Another exercise along similar lines—remember that music mentioned before? Yea, did you try it with the people watching? Did it help? What if you can’t get out of your house for whatever reason, but the music is still there? Well… I’m presently listening to Volbeat’s new album ‘Outlaw Gentlemen & Shady Ladies’ on Spotify, and I’m finding myself needing to fight back the demons of inspiration screaming to work on ‘Natural Selection,’ but I say, “Fuck you, demons, I have to finish ‘Stiym’! Shut-up-shut-up-shut-up!” (Don’t worry, insanity just means you’re a writer now—and I will be doing more with ‘Natural Selection’ eventually, it’s unavoidable at this point, but I have to finish ‘Stiym’ first). As I was saying, get hold of an album by whatever means you do that these days… I won’t ask questions. Doesn’t really matter what you pick… well, let’s lean more towards lyric heavy music for now, but styles otherwise doesn’t matter for now. Listen to those songs, so many metaphors… but of course, you know that metaphor is actually about drugs… and that one is just sex… and I’m pretty sure that one is just something he looked up in a rhyming dictionary and hoped no one asked. Listen again, instead of translating the metaphors to what was probably intended, make them more literal… the dragon is now a dragon. I wrote a few different songs drawn from Pantera’s ‘Far Beyond Driven’… ‘Syn: Eternal’ was started with no more than the randomly yelled line “head-butts of broken glass!”… and at least one story can be considered completely original since I later found out I had almost all the lyrics wrong… good times. Simple task… listen to the lyrics… take in each word, create a story with them, try to apply this to the people watching later even.

Ok, last exercise for now… close your eyes… well, not now… finish read this first… then, close your eyes:

  • You’re sitting on the ground, you feel the grass below you, and you smell it all around you. Somewhere there is a stream babbling in the distance… to your left someone says something to you… Who are they? What do they say?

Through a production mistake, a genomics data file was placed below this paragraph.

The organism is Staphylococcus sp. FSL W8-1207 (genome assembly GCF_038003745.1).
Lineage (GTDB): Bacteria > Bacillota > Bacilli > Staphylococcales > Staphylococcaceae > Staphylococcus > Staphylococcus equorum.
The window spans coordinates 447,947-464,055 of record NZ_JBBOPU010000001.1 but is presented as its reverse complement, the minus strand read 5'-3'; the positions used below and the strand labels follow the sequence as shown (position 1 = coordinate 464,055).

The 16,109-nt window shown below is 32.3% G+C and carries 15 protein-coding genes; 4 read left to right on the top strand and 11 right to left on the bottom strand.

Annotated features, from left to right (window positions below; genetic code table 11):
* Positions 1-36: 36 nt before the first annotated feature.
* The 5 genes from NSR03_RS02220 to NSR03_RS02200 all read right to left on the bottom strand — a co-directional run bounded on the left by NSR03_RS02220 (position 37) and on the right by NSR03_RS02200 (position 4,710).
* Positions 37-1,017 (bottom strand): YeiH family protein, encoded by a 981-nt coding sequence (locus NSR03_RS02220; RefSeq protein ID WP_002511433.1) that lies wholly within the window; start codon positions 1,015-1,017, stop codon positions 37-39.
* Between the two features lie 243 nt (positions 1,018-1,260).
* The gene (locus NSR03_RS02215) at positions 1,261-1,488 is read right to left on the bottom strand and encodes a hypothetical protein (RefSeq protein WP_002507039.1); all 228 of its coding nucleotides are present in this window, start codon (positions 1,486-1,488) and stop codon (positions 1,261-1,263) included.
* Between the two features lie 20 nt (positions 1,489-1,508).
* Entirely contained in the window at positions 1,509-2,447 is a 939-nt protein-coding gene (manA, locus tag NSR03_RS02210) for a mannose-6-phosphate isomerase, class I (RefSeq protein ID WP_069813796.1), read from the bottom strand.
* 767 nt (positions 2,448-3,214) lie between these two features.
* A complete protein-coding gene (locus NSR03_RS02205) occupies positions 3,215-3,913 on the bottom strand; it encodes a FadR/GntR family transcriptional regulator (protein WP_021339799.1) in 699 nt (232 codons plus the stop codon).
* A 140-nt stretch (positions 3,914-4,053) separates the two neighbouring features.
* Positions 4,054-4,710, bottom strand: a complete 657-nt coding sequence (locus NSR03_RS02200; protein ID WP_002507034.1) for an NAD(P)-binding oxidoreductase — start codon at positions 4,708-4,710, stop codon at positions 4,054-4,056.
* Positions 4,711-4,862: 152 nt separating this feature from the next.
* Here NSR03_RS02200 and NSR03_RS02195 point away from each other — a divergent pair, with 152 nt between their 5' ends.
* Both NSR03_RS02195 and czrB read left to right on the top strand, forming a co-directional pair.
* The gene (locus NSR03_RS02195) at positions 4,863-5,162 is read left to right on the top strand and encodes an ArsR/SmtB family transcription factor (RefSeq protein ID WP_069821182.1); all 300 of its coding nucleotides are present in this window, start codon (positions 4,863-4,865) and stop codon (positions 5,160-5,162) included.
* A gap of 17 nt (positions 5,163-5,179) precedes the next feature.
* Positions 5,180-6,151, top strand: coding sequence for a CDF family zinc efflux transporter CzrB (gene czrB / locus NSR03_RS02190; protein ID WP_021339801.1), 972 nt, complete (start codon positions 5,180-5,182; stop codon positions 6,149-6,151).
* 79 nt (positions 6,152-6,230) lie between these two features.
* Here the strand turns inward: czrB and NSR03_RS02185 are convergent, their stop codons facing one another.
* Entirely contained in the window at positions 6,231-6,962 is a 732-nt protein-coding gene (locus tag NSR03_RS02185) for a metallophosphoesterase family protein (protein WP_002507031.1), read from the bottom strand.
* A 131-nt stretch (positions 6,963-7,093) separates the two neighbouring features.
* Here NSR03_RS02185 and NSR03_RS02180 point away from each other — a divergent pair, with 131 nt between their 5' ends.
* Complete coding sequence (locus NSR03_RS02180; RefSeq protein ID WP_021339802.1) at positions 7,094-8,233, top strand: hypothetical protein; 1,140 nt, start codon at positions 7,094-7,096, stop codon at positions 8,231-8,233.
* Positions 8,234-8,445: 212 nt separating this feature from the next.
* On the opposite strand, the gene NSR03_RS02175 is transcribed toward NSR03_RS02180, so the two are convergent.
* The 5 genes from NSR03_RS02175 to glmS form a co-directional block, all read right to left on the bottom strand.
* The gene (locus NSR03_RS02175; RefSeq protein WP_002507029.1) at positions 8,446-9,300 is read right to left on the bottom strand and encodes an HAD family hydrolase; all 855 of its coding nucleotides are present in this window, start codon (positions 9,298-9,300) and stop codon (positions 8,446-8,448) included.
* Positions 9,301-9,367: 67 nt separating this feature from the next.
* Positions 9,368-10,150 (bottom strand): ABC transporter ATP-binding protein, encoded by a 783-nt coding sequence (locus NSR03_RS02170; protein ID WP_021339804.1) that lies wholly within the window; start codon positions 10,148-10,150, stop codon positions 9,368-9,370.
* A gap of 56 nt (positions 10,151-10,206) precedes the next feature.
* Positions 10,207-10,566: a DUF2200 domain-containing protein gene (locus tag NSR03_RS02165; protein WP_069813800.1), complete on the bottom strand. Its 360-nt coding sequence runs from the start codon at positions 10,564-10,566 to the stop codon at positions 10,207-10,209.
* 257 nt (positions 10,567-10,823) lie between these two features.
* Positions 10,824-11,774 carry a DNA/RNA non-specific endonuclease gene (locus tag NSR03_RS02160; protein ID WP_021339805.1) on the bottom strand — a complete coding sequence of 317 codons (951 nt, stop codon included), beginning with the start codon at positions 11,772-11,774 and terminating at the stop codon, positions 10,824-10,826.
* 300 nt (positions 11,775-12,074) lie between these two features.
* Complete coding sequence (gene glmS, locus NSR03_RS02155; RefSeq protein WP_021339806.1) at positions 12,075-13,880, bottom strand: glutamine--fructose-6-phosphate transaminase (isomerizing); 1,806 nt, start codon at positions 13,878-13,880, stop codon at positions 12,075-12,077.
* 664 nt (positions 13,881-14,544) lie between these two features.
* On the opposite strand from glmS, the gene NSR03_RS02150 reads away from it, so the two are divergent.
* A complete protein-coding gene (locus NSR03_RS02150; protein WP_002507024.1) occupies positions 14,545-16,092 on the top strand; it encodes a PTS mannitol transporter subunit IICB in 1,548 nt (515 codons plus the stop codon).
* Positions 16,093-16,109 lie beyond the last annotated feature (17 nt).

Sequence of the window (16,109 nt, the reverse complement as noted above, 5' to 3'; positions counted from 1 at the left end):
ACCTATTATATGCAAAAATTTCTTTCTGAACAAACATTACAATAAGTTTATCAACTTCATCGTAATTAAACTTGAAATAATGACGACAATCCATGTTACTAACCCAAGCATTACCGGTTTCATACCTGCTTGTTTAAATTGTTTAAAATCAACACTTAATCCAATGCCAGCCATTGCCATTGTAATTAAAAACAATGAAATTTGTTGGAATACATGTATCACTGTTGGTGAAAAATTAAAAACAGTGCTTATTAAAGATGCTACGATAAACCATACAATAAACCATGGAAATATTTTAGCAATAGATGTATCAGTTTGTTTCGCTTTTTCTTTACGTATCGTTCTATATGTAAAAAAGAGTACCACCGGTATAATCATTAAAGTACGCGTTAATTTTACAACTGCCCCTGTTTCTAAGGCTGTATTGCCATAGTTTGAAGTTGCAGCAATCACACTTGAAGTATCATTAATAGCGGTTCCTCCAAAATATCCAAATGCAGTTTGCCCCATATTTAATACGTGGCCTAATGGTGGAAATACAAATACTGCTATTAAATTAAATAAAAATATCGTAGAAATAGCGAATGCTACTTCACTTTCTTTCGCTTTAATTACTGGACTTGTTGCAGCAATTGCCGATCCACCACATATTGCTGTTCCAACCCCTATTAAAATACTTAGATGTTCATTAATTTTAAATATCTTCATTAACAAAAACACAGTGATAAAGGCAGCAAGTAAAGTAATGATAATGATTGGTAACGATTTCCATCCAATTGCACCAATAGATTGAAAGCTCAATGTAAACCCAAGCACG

• The person leaves your side, you see them walking in front of you, they’re about to leave your view… How does this make you feel? Should you follow them—should you stay—why?

As I once told someone that greatly inspired my decision to try write this how-to, a lot of story writing is mostly just you coming up with a vague idea, and then after that idea is written out, and you now have to figure out where to go, it will just be you asking questions. The more you do the people watching and the music listening, etc, the less this question asking will be conscious… it will just be you beating a guy to death.

(…to be continued…)

English: KOLKATA WEST INTERNATIONAL CITY SCAM

English: KOLKATA WEST INTERNATIONAL CITY SCAM (Photo credit: Wikipedia)

It has come to my attention that some people who come to my blog are seeking advice on publishing. By my attention I mean, among the search engine terms that have brought someone to me, this was listed: “whitmore publishing real or scam?”

So far my publishing experience is limited, and remains only within the short-stories in webzines realm, but I still feel the need to at least direct some people who are seeking advice towards the right path the best that I can.

When you are seeking a publisher, the number one advice I give almost anyone is simply, always look at your own library of books first. If you collected those books, chances are pretty good that whatever you wrote that you want others to read is within the genre of at least some if not most of what you already own, and, obviously, if they are publishers you already know they will get someone who works with them published (this is clear because you yourself know them).